Transmission of Mycobacterium tuberculosis from an infant
Abstract:SETTING: This report investigates the unusual transmission of Mycobacterium tuberculosis from a 12-week-old infant with nosocomially acquired tuberculosis (TB). Compliance with recommendations on the post-exposure management of young children is described.
DESIGN: Contacts of an infant case of TB were identified and recommended to undergo baseline and post-exposure tuberculin skin tests (TST) as per Canadian TB standards. TST conversion was measured at least 8 weeks post exposure. Children aged <6 years were recommended to initiate preventive treatment with isoniazid (INH) until their post-exposure TST. Information on TST results and adherence to therapy were analysed from existing medical records.
RESULTS: Overall, 17 TST conversions were documented among 732 contacts: both parents, two health care workers (HCWs) who provided close care, and several patients, visitors and one staff member without obvious close contact. Of 65 eligible children, 46% completed post-exposure therapy as recommended. The most common reasons for treatment failure were concern about side effects, perception of low risk and lack of physician support.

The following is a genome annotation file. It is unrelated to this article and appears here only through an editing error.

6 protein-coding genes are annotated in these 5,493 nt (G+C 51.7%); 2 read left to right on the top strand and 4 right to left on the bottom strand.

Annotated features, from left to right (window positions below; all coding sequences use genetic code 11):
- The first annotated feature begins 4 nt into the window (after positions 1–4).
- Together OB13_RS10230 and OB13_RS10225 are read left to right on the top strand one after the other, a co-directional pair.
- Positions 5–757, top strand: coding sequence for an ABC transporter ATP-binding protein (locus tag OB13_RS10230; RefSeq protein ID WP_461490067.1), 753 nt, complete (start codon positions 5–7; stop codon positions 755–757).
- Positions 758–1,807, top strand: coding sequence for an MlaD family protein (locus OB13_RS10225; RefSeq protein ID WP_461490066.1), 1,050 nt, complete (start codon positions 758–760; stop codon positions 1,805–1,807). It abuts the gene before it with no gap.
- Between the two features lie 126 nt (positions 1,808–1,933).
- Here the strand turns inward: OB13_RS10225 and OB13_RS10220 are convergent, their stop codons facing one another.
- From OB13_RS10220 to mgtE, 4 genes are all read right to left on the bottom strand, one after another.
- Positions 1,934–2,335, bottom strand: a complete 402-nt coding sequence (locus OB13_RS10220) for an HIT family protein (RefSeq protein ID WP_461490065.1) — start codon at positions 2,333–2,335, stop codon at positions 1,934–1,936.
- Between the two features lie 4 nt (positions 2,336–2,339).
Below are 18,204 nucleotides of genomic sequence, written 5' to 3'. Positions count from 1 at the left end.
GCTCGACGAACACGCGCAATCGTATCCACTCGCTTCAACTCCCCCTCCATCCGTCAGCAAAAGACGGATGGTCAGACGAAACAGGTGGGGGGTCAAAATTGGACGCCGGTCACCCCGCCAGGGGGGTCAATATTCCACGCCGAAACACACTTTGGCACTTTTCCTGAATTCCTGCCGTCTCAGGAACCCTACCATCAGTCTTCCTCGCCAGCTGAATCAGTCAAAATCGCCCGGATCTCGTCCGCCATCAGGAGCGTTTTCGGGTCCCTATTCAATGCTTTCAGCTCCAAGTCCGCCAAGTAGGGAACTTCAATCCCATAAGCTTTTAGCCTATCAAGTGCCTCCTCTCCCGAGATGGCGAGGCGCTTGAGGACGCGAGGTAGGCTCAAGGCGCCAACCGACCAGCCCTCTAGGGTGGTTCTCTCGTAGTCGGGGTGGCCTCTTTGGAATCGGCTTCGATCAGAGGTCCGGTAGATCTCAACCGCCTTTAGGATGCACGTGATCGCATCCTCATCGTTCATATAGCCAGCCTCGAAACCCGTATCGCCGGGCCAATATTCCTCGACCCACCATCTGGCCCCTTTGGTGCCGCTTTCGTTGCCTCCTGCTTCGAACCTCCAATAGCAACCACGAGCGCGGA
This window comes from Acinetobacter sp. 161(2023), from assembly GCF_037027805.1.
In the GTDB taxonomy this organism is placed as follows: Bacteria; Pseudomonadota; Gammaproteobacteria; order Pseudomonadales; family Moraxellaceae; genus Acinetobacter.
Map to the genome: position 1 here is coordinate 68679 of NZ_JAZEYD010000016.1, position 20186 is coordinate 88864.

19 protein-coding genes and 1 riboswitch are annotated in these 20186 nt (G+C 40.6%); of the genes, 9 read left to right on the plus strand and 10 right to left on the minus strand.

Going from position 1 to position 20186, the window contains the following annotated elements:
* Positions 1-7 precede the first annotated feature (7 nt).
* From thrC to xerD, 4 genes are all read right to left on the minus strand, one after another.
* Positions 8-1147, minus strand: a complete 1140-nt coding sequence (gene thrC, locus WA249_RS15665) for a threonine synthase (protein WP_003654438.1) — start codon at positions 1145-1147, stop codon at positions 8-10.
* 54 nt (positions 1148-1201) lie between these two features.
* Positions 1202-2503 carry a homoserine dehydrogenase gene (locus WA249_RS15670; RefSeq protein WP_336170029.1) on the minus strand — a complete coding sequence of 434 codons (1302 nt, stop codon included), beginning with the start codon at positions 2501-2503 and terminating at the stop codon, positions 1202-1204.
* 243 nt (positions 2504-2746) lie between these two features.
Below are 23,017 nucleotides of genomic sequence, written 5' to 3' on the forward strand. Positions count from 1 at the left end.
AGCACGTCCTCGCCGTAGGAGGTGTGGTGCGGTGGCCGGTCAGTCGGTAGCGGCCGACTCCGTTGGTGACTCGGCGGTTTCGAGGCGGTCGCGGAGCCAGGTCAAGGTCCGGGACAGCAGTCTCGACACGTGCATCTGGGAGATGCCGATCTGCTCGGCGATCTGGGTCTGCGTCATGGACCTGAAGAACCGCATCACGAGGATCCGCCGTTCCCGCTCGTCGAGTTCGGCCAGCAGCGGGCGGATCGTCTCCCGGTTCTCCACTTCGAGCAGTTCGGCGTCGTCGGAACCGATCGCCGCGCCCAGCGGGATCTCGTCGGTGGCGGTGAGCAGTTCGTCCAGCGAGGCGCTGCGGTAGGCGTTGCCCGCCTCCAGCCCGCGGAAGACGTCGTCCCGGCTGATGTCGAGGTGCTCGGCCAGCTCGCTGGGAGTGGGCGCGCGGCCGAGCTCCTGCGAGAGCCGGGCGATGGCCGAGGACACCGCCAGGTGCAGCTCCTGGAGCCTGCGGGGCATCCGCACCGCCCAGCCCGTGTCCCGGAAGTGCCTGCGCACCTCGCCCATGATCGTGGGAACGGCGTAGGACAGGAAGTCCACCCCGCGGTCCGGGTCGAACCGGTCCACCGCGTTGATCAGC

CONCLUSION: This investigation suggests that all children, including infants, with cough and numerous bacilli or extensive pulmonary disease should be considered infectious. Health care provider education is necessary to resolve the observed low compliance with current post-exposure management guidelines.
Document Type: Regular Paper
Affiliations: 1: Durham Region Health Department, Whitby, Ontario, Canada; and Department of Public Health Sciences, University of Toronto, Toronto, Ontario, Canada 2: Durham Region Health Department, Whitby, Ontario, Canada 3: Department of Pediatrics, Hospital for Sick Children, Toronto, Ontario, Canada; and Department of Pediatrics, University of Toronto, Toronto, Ontario, Canada 4: Lakeridge Health Corporation, Oshawa, Ontario, Canada
Publication date: September 1, 2006
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